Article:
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5 Ways Pets Can Help Your Kid to Study at School Better

Are you considering adopting your child’s first pet? Pets can teach responsibility and give your child a sense of unconditional love if you encourage them to feed, walk, and play with their pets. However, did you know they can also help your child in school? While they may not give the answer when your child says, “I need help with my homework,” they can make it easier to manage stress and perform better in school. Let’s take a look at how.

1. Better Motor Skills

Having a pet increases a child’s overall level of activity. They are more active and learn motor skills and hand-eye coordination sooner. One study conducted in 2010 in England showed that kids with a dog had 11 extra minutes of exercise compared with kids who don’t. Even though 11 minutes may not seem like a lot of time, it is a significant amount of exercise per day for a child.

Improved motor skills can help your child with writing and in gym class. By encouraging your child to stay active and move around, you are encouraging them to develop these skills.

2. Better Physical Health

How many times has your child missed school over a cold or respiratory illness? Even though cats and dogs don’t necessarily fight off sickness, they can make it less likely that your child will fall ill in the first place. The American Academy of Pediatrics published a study in 2012 that found children who came into contacts with pets like dogs and cats had a better prognosis for help. They suffered fewer ear infections and respiratory infections. Additionally, when these children did get sick, they ended up needing a shorter course of antibiotics than children who lived in pet-free homes. Of course, it is always nice having a furry friend to snuggle up to when your child does fall sick too.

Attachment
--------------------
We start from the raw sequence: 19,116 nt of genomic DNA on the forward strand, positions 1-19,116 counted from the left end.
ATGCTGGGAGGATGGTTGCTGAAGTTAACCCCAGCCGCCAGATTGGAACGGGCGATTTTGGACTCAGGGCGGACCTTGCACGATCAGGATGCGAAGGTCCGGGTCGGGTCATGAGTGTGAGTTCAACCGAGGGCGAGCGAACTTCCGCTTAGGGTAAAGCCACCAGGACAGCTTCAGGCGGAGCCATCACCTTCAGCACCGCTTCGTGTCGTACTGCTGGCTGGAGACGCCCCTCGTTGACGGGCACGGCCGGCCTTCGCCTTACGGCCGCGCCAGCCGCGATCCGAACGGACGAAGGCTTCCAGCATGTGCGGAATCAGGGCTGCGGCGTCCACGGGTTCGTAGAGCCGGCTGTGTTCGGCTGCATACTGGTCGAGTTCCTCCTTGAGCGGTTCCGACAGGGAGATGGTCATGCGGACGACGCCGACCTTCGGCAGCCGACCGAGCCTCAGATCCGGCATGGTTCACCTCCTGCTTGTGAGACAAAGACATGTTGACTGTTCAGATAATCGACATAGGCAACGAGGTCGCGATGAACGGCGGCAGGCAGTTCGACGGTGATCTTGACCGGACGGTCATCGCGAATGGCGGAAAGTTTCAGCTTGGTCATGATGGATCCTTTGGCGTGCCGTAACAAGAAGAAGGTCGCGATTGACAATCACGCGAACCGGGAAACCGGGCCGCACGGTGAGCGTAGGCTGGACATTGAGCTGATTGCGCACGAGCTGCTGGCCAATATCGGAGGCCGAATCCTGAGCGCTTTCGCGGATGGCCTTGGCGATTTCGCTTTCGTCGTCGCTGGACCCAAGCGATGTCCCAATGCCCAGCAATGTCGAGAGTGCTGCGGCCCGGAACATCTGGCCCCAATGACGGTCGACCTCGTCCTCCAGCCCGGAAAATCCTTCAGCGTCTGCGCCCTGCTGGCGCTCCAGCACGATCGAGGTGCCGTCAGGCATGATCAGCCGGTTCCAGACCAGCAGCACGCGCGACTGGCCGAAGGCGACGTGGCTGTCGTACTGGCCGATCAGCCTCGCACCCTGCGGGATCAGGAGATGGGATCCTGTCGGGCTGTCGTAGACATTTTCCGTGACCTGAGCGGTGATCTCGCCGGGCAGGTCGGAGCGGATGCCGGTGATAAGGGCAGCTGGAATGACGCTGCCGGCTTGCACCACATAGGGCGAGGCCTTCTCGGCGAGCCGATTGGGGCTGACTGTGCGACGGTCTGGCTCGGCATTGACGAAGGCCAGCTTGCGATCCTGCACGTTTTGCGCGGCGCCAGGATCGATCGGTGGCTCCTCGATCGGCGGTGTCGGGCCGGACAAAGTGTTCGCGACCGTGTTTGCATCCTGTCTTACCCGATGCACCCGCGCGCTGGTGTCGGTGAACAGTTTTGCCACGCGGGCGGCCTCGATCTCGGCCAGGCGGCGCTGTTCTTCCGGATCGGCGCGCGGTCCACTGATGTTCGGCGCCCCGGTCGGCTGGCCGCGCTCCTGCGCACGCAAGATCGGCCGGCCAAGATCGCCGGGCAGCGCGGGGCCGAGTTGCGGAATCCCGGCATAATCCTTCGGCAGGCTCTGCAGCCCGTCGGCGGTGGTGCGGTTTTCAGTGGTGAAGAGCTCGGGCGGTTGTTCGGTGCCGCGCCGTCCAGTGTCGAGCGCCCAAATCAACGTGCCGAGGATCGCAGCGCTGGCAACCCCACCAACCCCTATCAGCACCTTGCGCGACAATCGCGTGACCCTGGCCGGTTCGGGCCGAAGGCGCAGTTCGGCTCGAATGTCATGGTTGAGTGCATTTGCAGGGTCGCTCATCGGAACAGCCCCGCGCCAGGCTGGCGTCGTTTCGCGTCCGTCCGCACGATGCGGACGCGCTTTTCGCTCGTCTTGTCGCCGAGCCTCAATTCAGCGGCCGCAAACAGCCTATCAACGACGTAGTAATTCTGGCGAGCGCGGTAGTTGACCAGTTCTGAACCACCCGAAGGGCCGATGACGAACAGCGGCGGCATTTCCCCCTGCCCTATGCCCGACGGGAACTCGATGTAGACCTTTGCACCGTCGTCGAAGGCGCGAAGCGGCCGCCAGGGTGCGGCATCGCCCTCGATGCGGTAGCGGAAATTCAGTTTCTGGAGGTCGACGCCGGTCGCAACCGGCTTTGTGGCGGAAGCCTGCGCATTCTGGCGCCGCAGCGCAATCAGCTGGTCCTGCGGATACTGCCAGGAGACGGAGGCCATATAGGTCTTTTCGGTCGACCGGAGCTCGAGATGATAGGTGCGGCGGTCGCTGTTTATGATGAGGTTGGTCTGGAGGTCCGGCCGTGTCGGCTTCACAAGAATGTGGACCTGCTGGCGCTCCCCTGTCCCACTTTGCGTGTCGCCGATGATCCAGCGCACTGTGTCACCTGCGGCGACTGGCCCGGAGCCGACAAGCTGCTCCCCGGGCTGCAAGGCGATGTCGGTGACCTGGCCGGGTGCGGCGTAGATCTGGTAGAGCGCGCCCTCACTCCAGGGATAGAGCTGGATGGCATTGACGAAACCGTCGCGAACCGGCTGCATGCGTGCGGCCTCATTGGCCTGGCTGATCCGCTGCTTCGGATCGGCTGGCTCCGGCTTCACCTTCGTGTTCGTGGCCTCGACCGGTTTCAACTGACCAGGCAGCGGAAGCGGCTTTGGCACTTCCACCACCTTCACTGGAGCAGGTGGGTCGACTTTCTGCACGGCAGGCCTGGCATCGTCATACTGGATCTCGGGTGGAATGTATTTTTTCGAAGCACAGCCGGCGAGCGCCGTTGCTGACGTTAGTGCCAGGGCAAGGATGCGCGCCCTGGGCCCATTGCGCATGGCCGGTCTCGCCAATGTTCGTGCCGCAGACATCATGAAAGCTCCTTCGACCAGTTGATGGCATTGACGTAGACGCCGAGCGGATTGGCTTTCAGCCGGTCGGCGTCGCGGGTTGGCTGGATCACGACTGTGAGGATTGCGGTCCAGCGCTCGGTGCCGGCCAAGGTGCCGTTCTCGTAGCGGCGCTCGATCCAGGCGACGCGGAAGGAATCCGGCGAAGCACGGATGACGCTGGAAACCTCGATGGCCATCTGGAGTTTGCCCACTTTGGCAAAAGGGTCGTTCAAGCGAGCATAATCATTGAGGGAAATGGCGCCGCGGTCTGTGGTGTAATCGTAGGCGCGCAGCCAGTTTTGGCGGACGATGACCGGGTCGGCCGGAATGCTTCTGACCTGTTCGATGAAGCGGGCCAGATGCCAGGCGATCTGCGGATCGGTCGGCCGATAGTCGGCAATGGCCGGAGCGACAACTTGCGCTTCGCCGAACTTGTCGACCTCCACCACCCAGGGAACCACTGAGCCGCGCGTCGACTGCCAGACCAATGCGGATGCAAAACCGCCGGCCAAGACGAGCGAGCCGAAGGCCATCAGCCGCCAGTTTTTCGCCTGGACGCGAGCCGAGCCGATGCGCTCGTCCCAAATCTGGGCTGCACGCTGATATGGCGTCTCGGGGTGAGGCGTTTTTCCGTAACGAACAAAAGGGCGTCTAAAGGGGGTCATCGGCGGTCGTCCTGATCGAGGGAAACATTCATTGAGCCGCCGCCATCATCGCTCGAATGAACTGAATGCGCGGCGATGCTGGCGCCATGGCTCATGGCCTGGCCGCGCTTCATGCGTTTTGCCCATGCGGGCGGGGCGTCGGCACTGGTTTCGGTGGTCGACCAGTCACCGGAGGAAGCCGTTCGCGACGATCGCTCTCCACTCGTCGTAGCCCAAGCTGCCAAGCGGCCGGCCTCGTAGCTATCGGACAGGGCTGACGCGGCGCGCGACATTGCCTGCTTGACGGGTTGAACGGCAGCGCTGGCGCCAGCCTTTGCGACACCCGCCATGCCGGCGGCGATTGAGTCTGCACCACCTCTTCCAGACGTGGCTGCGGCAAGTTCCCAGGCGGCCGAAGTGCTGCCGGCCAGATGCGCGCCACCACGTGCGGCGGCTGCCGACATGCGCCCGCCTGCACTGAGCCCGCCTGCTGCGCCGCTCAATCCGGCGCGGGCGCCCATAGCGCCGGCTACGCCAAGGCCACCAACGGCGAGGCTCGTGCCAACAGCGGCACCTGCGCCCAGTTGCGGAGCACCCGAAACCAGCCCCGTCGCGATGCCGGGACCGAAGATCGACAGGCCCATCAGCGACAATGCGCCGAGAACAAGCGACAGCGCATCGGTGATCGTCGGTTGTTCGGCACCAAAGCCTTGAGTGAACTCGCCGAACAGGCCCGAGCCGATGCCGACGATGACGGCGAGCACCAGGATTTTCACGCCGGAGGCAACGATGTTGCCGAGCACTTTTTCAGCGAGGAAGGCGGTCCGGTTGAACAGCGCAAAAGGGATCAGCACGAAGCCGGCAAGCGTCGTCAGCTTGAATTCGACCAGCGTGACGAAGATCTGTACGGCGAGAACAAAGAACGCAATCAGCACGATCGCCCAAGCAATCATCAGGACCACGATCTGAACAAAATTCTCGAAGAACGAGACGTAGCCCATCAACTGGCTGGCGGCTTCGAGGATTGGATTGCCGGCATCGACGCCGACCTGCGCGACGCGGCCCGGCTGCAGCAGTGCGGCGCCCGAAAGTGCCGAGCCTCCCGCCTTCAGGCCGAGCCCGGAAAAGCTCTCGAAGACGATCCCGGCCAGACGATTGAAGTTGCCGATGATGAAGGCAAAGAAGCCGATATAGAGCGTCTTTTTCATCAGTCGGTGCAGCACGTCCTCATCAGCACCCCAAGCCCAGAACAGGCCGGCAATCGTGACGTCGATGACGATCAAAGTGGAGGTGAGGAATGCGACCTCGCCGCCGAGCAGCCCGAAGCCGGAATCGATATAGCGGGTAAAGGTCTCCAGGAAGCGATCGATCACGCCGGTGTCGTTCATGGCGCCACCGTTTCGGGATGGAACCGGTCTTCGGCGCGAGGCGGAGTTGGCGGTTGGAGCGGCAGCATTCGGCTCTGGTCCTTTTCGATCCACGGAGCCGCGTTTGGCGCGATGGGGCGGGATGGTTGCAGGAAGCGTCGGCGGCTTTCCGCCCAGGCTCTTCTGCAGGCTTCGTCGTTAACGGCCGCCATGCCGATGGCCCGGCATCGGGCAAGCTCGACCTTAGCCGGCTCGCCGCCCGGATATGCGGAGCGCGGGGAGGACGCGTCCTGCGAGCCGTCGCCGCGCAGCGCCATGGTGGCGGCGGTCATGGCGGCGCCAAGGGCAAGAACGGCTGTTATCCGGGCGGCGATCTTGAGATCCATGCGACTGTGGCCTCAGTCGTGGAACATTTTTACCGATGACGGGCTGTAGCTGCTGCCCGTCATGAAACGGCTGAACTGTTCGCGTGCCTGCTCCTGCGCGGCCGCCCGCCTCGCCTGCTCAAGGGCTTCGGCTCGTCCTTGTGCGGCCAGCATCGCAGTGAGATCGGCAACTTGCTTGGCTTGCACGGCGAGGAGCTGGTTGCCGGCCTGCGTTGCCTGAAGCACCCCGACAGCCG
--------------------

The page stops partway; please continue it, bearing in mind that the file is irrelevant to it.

3. Better Support

A study was published in 2011 that analyzed a group of second graders in their ability to read. One group was asked to read to a dog, and another was asked to read to an adult. Those who read to a dog developed their reading skills more quickly than those reading to an adult. One hypothesis is that kids get a type of nonjudgmental support from animals that they do not get from their parents.

You can also use your dog to help your child in math. For example, let them help you calculate how many cups of food are needed per week or how many laps around the block they need to go before reaching 2 miles.

4. Stress Reduction

Stress plays a major role in the school environment. It can cause difficulty sleeping and concentrating, both things that can lead a student to struggle in school. Pets provide a type of social and emotional support, unlike any other. Students who are stressed might feel relief after playing with their animal for a while or just sitting with them and talking to someone who is not going to judge their feelings. With the release of stress, the brain can start thinking more clearly again.

5. Improved Social Interaction

Even though cats and dogs are animals, the bond that children form with their pets encourages social interaction. This is especially true in your neighborhood. If your child sees another child playing with a pet, they are more likely to form a friendship or interact with them. Having a pet is something they share.

Additionally, pets provide social support to children. They help a child feel more confident in making friends and developing positive relationships. If a child struggles in relationships, animals can provide emotional support. Children may talk to pets how they wouldn’t talk to people, which gives them a positive outlet for their emotions.

Adopting a furry friend can benefit your child in more ways that one. By helping your child excel in school, you won’t regret bringing a dog, cat, or another pet home. They can help their physical and mental health, improve social skills, and do so much more. Between these things and the added benefit of teaching responsibility, the only thing that should be holding you back is deciding what type of pet you want.

 

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